ALEXANDRIA, Va. – Within the last week, three individuals pleaded guilty to their involvement in a conspiracy to launder at least $30 million of drug proceeds combined throughout the United States on behalf of foreign drug trafficking organizations (DTOs). These guilty pleas are the result of a nearly four-year investigation into the relationship between foreign drug trafficking organizations and Asian money laundering networks in the United States, China, Mexico, and elsewhere.
“These defendants were involved in a wide-ranging conspiracy to launder millions of dollars of drug proceeds throughout the United States to aid foreign drug trafficking organizations,” said Raj Parekh, Acting U.S. Attorney for the Eastern District of Virginia. “Through their tenacity and indefatigable investigative efforts, our law enforcement partners unraveled the complex money laundering scheme, which involved the use of casinos, front companies, foreign and domestic bank accounts, and bulk cash smuggling. This prosecution demonstrates our continued commitment to dismantle and bring to justice transnational criminal organizations that threaten the safety of our communities.”
“For years, these defendants participated in a sophisticated money laundering system to help drug cartels line their pockets with the ill-gotten gains of drug trafficking, while profiting considerably, themselves,” said Wendy Woolcock, Special Agent in Charge for the DEA Special Operations Division. “Money laundering is not a victimless crime – the actions of these individuals routed millions of dollars in drug proceeds back to the cartels, allowing these criminal organizations to further their activities, flooding our communities with dangerous drugs, causing devastating addictions and death. The apprehension and prosecution of these individuals is a significant success for the DEA, and we thank our countless partners for their work in this transnational effort to battle money laundering and other related crimes at the highest levels.”
“The dedicated men and women of the Drug Enforcement Administration will go to great lengths to ensure those who profit off of the poisoning of our communities are ultimately brought to justice,” said Special Agent in Charge Todd Scott, head of DEA’s Louisville Division. “I’m very proud of the work done by our folks, along with our law enforcement counterparts in this complex investigation.”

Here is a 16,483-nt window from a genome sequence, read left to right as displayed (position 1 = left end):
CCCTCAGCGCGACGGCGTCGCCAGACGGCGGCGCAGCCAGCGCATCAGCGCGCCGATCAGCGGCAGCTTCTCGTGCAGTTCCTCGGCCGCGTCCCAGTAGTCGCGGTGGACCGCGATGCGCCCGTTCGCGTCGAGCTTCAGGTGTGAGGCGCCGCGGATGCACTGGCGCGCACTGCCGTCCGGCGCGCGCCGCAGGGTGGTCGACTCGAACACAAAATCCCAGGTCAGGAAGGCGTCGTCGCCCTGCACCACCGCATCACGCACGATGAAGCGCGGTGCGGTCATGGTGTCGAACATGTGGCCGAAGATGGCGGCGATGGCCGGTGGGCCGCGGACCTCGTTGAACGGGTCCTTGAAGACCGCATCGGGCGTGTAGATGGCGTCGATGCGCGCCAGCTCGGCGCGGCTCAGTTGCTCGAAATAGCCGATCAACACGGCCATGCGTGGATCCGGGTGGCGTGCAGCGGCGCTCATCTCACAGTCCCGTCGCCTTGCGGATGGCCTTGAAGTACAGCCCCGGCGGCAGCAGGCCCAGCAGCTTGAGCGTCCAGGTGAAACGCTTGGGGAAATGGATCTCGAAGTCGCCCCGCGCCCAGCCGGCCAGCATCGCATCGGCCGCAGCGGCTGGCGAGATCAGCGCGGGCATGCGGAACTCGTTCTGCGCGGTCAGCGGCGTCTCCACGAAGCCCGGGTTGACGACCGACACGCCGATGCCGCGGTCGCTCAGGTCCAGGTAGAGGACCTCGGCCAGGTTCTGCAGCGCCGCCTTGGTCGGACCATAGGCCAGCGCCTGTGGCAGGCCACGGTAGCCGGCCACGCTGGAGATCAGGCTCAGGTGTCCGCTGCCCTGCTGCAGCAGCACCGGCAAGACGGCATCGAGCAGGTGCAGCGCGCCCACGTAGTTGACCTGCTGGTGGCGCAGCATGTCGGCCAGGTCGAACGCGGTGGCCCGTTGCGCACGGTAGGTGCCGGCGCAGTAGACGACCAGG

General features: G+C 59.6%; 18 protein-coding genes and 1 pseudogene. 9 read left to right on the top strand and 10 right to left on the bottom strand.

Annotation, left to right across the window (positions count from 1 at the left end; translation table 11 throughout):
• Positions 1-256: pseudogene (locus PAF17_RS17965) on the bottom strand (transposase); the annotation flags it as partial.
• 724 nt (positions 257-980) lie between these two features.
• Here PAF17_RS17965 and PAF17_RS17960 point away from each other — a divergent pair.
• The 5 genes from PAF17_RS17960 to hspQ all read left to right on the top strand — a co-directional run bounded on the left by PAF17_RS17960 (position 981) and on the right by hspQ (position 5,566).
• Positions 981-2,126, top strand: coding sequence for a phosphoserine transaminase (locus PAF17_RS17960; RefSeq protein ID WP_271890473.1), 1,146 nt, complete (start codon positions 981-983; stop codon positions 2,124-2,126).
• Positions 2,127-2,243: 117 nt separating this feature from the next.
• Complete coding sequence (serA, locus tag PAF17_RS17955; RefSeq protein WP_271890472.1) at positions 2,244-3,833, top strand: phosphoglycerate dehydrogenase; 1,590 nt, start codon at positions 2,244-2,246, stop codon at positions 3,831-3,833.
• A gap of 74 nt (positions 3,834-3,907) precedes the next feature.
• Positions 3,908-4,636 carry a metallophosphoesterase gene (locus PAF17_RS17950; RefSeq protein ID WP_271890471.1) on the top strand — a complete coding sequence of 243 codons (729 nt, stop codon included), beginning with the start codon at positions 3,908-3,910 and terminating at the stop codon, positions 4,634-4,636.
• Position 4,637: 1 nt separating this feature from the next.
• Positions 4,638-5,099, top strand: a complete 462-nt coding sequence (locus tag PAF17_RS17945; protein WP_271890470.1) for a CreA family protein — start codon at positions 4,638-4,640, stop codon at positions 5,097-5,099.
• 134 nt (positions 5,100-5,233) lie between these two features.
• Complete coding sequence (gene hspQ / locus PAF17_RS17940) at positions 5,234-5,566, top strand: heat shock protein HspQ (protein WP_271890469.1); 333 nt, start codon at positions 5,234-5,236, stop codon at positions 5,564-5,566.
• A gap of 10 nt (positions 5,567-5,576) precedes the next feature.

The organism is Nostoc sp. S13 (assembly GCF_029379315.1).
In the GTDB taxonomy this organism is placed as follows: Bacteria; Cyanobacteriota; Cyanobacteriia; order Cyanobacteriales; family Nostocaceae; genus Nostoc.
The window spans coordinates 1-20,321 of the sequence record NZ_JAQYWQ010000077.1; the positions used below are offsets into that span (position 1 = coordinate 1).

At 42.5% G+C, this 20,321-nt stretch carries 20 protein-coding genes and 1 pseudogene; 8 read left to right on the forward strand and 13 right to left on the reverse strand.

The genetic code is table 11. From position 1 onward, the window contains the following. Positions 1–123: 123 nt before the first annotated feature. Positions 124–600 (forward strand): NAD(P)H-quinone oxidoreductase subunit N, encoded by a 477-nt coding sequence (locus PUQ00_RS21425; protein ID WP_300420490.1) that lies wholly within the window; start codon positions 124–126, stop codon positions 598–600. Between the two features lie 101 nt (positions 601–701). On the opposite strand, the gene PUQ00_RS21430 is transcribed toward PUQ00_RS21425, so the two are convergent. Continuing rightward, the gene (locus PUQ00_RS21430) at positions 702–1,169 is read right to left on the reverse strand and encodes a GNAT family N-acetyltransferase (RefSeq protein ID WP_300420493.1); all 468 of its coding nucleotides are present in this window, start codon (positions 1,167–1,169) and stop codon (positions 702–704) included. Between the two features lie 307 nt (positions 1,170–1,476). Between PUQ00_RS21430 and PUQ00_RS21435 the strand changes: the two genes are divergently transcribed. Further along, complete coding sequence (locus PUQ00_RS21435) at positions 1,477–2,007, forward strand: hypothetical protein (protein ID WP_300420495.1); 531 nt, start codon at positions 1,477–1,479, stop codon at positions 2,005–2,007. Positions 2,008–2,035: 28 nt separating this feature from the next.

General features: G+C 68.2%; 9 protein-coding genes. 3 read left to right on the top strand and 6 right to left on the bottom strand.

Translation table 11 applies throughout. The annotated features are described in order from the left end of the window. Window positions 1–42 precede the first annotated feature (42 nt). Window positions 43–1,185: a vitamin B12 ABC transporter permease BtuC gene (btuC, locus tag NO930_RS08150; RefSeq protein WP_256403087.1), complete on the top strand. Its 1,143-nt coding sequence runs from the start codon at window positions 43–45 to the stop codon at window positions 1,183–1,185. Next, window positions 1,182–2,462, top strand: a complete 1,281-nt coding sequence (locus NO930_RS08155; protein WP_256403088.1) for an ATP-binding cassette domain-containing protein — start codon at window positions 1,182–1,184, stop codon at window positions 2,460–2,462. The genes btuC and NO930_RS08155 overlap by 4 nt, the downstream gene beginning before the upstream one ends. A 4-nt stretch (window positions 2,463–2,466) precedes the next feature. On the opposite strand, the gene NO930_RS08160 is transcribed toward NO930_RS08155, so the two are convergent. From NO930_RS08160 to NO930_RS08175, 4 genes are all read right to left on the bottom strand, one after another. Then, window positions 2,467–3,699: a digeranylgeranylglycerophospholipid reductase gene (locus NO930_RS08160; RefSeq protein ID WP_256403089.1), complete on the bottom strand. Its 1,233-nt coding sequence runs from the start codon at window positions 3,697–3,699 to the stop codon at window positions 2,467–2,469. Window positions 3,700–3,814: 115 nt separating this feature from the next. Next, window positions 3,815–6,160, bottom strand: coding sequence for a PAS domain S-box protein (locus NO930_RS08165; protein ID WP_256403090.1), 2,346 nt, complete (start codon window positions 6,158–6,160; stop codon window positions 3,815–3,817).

According to court records, the defendants participated in a years’ long conspiracy to use casinos, front companies, foreign and domestic bank accounts, and bulk cash smuggling to launder money on behalf of transnational drug trafficking organizations, whose main trafficking activities involved cocaine. The DTOs issued “contracts” to the defendants to collect money generated by drug trafficking activities in the United States, and members of the conspiracy engaged in financial transactions that were designed to conceal the illicit source of the original proceeds, in return for the payment of commissions.
To facilitate the scheme, the defendants used several methodologies, including transporting, or causing others to transport, drug proceeds across the United States and in the Eastern District of Virginia. The defendants also converted drug proceeds into Chinese and Mexican currency through a variety of methods, including “mirror transfers” in which financial transactions in the United States are used to trigger the release of equivalent funds into bank accounts in China, with those funds then being used to purchase Chinese goods that are subsequently sold by merchants in Latin American countries, including Mexico.
As part of a guilty plea entered on April 9, Jiayu Chen, 46, of Brooklyn, New York, admitted to his participation in the drug trafficking and money laundering network. Chen received drug proceeds from couriers in New York City and then delivered this cash to other individuals who conducted additional financial transactions with the money to hide its source. Chen kept detailed ledgers of the money he received totaling approximately $2.8 million. During this period, Chen was a mail carrier for the U.S. Postal Service (USPS), and he received drug proceeds from, and payed commissions to, couriers as compensation for their role in transporting drug proceeds. On at least one occasion, Chen accepted bulk drug proceeds while wearing his USPS uniform.